- This report describes the Reconnaissance and the Square Foot Density methods of range survey as used during the past few years on the National Forests and other range lands. These methods are used to estimate and help in calculating the carrying capacity of the range.
The object of range surveys is to secure practically the fullest and most accurate up-to-date information, in connection with the use and administration of the range and related resources for such purposes as livestock production, watershed production, game conservation, recreation, and other legitimate demands. It is for the purpose of obtaining these basic facts, analyzing the various
problems and from them developing a comprehensive plan for managing the resource that range surveys are conducted. A completed plan of range management should show what the range resource is, its physical condition, its relation to other resources, and how it may be best utilized,
developed and improved. It must also be remembered that the training of the men who take part in the work is just of great importance as the collection of field data and the preparation of management plans.
The data for this report were obtained from an actual range appraisal made in the summer of 1936 using the Reconnaissance method and in the summer of 1937 using the Square Foot Density method. Data were also obtained by interviewing men interested in range work, listening to lectures, and from written pamphlets on the subject. The purpose was to assimilate and prepare this report so
as to give one a better idea of the working feasibility of range survey methods.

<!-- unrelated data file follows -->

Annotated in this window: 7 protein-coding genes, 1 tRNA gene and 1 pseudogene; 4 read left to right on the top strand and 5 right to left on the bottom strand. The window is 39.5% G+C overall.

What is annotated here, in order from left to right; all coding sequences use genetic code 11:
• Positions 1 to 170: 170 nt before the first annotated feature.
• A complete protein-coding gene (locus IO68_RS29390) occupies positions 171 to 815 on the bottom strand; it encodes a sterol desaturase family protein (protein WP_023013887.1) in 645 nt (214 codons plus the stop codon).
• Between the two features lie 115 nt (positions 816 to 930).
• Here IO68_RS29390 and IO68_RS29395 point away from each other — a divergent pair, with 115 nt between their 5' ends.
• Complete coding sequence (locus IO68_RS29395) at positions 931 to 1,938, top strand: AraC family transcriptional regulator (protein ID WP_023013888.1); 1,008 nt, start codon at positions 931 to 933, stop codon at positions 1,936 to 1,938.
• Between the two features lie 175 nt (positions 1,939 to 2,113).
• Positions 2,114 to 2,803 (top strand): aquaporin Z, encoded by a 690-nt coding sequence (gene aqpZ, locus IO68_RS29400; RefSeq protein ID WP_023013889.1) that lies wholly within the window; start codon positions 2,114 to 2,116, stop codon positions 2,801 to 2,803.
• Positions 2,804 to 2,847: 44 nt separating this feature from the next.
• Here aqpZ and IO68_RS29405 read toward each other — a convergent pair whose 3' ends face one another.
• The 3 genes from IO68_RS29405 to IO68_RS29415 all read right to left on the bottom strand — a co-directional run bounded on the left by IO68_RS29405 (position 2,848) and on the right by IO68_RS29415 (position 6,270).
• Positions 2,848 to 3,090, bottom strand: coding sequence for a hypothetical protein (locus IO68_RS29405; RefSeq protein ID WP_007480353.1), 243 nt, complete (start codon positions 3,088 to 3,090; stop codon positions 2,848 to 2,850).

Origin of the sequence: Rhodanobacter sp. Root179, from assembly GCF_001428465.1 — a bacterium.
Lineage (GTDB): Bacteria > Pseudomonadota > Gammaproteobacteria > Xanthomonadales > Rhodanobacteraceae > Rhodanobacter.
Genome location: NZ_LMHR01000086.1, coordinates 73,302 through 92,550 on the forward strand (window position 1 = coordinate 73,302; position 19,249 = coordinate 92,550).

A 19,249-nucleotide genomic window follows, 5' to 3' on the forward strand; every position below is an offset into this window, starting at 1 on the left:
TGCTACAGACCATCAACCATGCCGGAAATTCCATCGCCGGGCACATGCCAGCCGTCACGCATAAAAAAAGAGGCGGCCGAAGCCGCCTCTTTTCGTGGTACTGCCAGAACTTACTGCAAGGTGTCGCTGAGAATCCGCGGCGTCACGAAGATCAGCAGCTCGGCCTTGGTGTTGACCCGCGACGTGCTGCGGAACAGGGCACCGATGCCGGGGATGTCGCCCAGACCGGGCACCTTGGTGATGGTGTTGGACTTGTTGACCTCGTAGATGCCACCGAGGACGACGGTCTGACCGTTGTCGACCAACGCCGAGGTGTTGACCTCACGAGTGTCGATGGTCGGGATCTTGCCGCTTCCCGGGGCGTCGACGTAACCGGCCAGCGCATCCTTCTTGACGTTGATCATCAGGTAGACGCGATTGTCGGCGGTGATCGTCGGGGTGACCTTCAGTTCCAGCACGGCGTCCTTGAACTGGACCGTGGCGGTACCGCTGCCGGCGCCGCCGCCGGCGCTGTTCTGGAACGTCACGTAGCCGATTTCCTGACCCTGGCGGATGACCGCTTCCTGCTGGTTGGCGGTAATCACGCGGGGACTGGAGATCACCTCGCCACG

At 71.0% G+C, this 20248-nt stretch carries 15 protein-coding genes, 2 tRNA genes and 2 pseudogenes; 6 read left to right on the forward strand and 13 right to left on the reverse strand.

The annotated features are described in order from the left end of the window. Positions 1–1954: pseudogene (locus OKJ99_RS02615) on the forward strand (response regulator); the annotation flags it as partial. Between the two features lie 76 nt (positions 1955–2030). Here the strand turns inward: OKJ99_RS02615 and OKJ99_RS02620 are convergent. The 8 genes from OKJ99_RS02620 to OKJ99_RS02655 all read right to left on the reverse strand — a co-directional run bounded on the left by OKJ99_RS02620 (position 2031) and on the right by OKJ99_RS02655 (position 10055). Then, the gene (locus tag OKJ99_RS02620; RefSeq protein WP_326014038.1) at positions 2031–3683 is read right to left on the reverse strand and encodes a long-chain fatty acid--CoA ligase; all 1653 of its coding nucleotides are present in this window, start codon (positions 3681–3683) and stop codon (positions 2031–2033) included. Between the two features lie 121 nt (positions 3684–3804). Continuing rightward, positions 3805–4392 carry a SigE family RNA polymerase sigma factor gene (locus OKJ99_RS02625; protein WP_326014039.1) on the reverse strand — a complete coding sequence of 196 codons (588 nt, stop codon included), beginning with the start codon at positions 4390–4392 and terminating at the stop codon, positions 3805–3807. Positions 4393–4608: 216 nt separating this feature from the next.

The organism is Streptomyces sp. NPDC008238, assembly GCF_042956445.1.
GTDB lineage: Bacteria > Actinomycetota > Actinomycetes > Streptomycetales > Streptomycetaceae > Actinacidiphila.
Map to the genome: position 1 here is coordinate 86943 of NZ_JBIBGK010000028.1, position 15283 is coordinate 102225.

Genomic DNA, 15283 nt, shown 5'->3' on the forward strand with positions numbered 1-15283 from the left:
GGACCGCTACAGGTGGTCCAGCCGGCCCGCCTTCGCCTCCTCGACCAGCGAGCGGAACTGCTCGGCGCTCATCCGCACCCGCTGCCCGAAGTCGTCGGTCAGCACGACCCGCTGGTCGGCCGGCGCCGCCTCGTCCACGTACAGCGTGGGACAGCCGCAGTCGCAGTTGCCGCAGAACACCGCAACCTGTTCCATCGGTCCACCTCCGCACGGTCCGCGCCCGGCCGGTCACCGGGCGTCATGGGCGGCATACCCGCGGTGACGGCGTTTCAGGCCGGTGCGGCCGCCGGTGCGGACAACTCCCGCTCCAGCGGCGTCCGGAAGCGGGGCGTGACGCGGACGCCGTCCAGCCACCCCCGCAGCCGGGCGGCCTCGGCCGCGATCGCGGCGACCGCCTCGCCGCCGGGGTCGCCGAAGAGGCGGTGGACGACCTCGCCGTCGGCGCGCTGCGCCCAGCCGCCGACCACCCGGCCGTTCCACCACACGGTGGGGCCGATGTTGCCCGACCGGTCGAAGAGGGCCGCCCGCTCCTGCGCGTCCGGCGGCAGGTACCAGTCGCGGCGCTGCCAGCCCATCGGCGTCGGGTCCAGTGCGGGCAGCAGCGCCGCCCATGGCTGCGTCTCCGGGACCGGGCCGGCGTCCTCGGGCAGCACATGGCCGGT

Typical range areas when these methods are employed vary so greatly that new problems arise all the time. Topography, climate, soil conditions and forage species all vary so greatly from place to place that it is often hard to properly classify the range lands as the cover, in many cases, is composed of as many as four species, each of which occupy 20% or more of the area being
typed. That is 20% of the area may be covered by pine, 20% by ceanothu6, and 20% by grasses, in which case, it would be correct to call this particular area a pine type, a ceanothus type or a grassland type, as all that is necessary to name an area is that 20% or more of the cover be made up of the type-name given it.
Although one range examiner may call the above mentioned area a pine type a second examiner may call it a grassland type, no differance is made in determining the carrying capacity of the area provided the two examiners break types in the same place and, as a result, the two agree on the number of acres in that particular type.